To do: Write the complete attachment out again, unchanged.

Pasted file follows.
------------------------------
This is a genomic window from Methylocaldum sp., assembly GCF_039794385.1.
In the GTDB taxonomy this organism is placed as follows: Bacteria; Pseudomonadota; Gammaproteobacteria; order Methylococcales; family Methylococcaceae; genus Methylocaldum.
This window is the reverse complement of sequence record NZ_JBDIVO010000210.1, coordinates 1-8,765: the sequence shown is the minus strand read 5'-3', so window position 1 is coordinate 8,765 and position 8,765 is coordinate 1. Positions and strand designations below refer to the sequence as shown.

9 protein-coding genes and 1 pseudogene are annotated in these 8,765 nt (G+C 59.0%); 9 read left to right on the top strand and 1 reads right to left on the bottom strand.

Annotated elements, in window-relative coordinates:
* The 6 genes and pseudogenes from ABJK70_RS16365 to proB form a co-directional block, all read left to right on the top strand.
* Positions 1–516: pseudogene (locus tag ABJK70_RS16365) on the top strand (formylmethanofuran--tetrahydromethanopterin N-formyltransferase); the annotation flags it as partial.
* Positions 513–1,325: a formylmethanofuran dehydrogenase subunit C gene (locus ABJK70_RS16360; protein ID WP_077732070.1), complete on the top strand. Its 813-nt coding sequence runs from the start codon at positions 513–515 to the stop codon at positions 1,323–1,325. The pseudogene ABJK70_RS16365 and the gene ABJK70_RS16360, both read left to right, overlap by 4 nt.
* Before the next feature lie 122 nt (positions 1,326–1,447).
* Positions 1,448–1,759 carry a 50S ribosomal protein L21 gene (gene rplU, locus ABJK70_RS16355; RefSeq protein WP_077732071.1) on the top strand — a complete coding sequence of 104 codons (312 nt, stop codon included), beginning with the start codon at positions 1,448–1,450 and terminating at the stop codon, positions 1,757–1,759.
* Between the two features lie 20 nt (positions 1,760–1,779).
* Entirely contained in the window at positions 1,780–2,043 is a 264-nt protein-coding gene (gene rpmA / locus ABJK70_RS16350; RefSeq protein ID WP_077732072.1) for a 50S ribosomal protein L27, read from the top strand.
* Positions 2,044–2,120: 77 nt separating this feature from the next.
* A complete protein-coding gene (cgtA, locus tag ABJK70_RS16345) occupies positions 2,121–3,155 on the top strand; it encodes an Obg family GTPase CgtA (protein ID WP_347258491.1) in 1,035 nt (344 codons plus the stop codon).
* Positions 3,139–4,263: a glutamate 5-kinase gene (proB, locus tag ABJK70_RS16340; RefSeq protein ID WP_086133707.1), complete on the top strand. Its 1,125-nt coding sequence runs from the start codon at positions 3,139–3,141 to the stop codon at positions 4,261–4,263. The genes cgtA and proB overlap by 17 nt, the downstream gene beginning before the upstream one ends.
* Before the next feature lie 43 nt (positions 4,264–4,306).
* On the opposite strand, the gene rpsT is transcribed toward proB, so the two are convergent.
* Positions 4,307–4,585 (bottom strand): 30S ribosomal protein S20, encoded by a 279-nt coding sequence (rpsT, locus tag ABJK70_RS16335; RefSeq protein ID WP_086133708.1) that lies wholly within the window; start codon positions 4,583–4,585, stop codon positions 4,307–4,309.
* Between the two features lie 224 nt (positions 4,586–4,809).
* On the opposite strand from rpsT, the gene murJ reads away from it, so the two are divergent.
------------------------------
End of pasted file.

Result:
This is a genomic window from Methylocaldum sp., assembly GCF_039794385.1.
In the GTDB taxonomy this organism is placed as follows: Bacteria; Pseudomonadota; Gammaproteobacteria; order Methylococcales; family Methylococcaceae; genus Methylocaldum.
This window is the reverse complement of sequence record NZ_JBDIVO010000210.1, coordinates 1-8,765: the sequence shown is the minus strand read 5'-3', so window position 1 is coordinate 8,765 and position 8,765 is coordinate 1. Positions and strand designations below refer to the sequence as shown.

9 protein-coding genes and 1 pseudogene are annotated in these 8,765 nt (G+C 59.0%); 9 read left to right on the top strand and 1 reads right to left on the bottom strand.

Annotated elements, in window-relative coordinates:
* The 6 genes and pseudogenes from ABJK70_RS16365 to proB form a co-directional block, all read left to right on the top strand.
* Positions 1–516: pseudogene (locus tag ABJK70_RS16365) on the top strand (formylmethanofuran--tetrahydromethanopterin N-formyltransferase); the annotation flags it as partial.
* Positions 513–1,325: a formylmethanofuran dehydrogenase subunit C gene (locus ABJK70_RS16360; protein ID WP_077732070.1), complete on the top strand. Its 813-nt coding sequence runs from the start codon at positions 513–515 to the stop codon at positions 1,323–1,325. The pseudogene ABJK70_RS16365 and the gene ABJK70_RS16360, both read left to right, overlap by 4 nt.
* Before the next feature lie 122 nt (positions 1,326–1,447).
* Positions 1,448–1,759 carry a 50S ribosomal protein L21 gene (gene rplU, locus ABJK70_RS16355; RefSeq protein WP_077732071.1) on the top strand — a complete coding sequence of 104 codons (312 nt, stop codon included), beginning with the start codon at positions 1,448–1,450 and terminating at the stop codon, positions 1,757–1,759.
* Between the two features lie 20 nt (positions 1,760–1,779).
* Entirely contained in the window at positions 1,780–2,043 is a 264-nt protein-coding gene (gene rpmA / locus ABJK70_RS16350; RefSeq protein ID WP_077732072.1) for a 50S ribosomal protein L27, read from the top strand.
* Positions 2,044–2,120: 77 nt separating this feature from the next.
* A complete protein-coding gene (cgtA, locus tag ABJK70_RS16345) occupies positions 2,121–3,155 on the top strand; it encodes an Obg family GTPase CgtA (protein ID WP_347258491.1) in 1,035 nt (344 codons plus the stop codon).
* Positions 3,139–4,263: a glutamate 5-kinase gene (proB, locus tag ABJK70_RS16340; RefSeq protein ID WP_086133707.1), complete on the top strand. Its 1,125-nt coding sequence runs from the start codon at positions 3,139–3,141 to the stop codon at positions 4,261–4,263. The genes cgtA and proB overlap by 17 nt, the downstream gene beginning before the upstream one ends.
* Before the next feature lie 43 nt (positions 4,264–4,306).
* On the opposite strand, the gene rpsT is transcribed toward proB, so the two are convergent.
* Positions 4,307–4,585 (bottom strand): 30S ribosomal protein S20, encoded by a 279-nt coding sequence (rpsT, locus tag ABJK70_RS16335; RefSeq protein ID WP_086133708.1) that lies wholly within the window; start codon positions 4,583–4,585, stop codon positions 4,307–4,309.
* Between the two features lie 224 nt (positions 4,586–4,809).
* On the opposite strand from rpsT, the gene murJ reads away from it, so the two are divergent.